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Why Surety Bonds Are Great For Construction

Why Surety Bonds Are Great For Construction

The construction business is very high risk. Many new contractors won’t even be in business in a few years. Contractors are often too aggressive and try to expand too fast, not having the proper personnel, not having the capital to sustain themselves and not having done proper research about new markets. For these reasons and many others, owners are at great risk which exponentially increases depending on the job. Bad business practices and false claims from owners are also common, so the contractor also needs protection. The solution is the surety bond, a three-way agreement protecting all parties involved.

Everyone needs Protection

Imagine you have a new restaurant location set to open one year from now. You have your own financial obligations and deadlines to meet. And suddenly the progress on the project comes to a halt, you find out that the contractor you hired has gone bankrupt six months into the project. They seemed reputable, they seemed experienced, they may have even come recommended. The reality is construction companies come and go, even the large ones with a twenty-year history. This occurrence is not just unique to private enterprise, in 1984 Congress passed the Heard Act which protects federal projects from default.

How does it work?

The surety company will conduct a rigorous investigation on the contractor. If the surety company finds the contractor worthy than the obligee will be able to shift the risk of the contractor defaulting on the project. Here are some examples of what the surety company will investigate.

  • Does the contractor have an established relationship with a bank? Is there a line of credit?
  • Does the contractor own the necessary equipment and tools to perform the job? Do they have means to obtain the equipment?
  • What is their credit history?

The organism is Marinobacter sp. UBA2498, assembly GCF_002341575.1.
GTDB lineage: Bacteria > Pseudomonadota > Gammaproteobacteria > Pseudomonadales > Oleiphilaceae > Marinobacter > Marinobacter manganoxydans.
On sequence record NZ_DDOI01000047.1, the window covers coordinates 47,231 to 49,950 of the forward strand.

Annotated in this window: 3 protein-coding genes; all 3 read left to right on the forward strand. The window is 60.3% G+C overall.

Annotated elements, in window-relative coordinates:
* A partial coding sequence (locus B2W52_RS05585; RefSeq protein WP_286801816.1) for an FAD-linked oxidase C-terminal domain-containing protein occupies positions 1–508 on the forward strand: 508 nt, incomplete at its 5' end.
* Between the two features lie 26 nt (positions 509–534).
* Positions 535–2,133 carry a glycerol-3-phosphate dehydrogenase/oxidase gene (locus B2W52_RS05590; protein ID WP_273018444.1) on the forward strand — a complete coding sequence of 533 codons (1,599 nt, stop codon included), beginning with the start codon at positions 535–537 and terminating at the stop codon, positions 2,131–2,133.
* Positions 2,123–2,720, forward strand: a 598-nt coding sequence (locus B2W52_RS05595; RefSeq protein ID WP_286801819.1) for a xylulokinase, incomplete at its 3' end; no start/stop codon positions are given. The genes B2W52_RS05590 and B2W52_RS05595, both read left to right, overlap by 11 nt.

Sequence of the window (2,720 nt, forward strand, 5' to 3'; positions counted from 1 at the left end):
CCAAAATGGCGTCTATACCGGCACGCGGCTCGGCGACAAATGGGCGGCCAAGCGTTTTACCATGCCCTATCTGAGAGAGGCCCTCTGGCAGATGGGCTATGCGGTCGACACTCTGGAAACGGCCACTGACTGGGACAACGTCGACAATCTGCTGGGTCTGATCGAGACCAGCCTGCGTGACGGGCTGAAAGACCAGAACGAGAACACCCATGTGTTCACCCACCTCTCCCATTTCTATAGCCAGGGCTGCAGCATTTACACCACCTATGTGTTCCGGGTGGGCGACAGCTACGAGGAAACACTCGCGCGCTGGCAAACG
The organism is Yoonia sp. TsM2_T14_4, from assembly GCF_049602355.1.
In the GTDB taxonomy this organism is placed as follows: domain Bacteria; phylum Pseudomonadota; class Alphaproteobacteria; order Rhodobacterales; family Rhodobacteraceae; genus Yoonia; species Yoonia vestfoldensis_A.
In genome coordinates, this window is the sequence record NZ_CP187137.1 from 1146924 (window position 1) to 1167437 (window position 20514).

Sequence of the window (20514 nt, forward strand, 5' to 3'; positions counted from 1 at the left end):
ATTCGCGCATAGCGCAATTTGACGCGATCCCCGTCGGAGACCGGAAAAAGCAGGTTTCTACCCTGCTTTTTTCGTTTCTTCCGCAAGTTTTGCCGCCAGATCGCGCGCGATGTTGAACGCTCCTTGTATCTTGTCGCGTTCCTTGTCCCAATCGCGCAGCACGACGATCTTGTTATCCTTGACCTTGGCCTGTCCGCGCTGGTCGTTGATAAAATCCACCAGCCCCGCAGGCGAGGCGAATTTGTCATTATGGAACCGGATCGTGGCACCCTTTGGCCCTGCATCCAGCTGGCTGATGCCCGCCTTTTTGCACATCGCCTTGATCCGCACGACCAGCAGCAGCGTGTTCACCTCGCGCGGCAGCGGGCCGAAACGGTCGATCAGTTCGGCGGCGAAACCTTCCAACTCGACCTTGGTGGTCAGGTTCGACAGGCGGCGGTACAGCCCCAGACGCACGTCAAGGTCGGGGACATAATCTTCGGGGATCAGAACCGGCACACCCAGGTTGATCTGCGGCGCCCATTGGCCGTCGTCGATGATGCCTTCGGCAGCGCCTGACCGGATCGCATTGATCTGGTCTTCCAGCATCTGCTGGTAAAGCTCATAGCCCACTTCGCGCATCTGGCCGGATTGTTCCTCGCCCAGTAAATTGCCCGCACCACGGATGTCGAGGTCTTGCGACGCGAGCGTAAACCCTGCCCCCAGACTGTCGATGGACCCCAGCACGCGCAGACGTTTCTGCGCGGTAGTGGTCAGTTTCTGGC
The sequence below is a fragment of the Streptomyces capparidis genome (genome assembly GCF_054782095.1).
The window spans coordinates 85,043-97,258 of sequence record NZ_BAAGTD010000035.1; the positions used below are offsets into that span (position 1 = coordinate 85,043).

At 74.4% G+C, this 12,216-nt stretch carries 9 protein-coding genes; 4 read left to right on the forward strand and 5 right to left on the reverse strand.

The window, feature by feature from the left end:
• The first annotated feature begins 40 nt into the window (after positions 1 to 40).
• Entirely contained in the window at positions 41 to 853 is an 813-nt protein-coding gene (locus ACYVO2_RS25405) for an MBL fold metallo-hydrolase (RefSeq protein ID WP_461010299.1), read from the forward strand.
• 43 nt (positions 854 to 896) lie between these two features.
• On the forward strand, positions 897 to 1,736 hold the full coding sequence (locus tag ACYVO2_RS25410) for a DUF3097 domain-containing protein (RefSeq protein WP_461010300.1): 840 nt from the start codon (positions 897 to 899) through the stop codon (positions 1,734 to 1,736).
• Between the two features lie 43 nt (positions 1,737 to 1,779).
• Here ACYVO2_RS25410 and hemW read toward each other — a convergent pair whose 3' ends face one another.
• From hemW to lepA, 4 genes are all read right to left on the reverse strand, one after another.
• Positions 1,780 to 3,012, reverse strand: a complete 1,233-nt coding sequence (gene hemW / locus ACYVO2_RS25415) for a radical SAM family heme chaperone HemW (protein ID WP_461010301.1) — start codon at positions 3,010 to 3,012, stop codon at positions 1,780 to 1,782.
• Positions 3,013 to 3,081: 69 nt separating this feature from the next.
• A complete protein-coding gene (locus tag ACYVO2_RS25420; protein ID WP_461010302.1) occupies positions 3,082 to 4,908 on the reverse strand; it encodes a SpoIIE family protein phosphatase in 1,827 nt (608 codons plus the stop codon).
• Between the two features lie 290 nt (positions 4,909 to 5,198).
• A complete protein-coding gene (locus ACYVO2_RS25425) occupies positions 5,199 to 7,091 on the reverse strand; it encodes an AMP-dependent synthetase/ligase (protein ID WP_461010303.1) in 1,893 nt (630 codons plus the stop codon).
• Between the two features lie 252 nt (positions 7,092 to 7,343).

• Do they have strong references?

This bond may sound like it’s one-sided only protecting the owner but there is a long history of abuse from the obligee. And thus because of disputes that often arise between the two parties, if the owner formally declares the contractor in default another investigation is performed by the surety company. The terms may vary but if the contractor is in fact found in default, the owner can take different actions such as replacing the contractor or providing assistance in the form of subcontractors and so on. The most important part of this agreement is that in the event of a definitive default by the contractor. The surety company will fulfill the contract. Here is a number to chew on for confidence. According to The Surety and Fidelity Association of America, Since 1995 surety companies have paid an estimated $10 billion due to contractor default. Successfully protecting owners from potential financial loss and other problems which could arise in the event a contractor does not complete the work as per the agreement. Whether you be the owner, contractor or sub-contractor it seems hard to make a case against a surety bond providing investigation, support, and financial security.


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